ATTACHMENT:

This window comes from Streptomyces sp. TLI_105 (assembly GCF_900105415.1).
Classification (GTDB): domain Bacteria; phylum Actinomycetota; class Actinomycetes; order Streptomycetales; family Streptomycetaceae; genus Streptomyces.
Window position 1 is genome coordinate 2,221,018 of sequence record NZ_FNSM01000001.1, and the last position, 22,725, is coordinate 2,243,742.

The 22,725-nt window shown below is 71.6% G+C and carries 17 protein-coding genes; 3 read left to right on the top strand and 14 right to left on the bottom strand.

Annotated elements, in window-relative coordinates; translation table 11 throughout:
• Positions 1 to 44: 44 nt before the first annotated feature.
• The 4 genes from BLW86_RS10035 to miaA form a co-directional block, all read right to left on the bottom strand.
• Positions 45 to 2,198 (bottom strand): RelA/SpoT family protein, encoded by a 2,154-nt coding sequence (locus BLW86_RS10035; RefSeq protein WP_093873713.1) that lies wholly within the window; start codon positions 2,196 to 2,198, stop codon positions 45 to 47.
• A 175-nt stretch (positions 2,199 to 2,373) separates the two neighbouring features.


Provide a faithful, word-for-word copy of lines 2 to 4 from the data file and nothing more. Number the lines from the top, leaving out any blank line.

Classification (GTDB): domain Bacteria; phylum Actinomycetota; class Actinomycetes; order Streptomycetales; family Streptomycetaceae; genus Streptomyces.
Window position 1 is genome coordinate 2,221,018 of sequence record NZ_FNSM01000001.1, and the last position, 22,725, is coordinate 2,243,742.

The 22,725-nt window shown below is 71.6% G+C and carries 17 protein-coding genes; 3 read left to right on the top strand and 14 right to left on the bottom strand.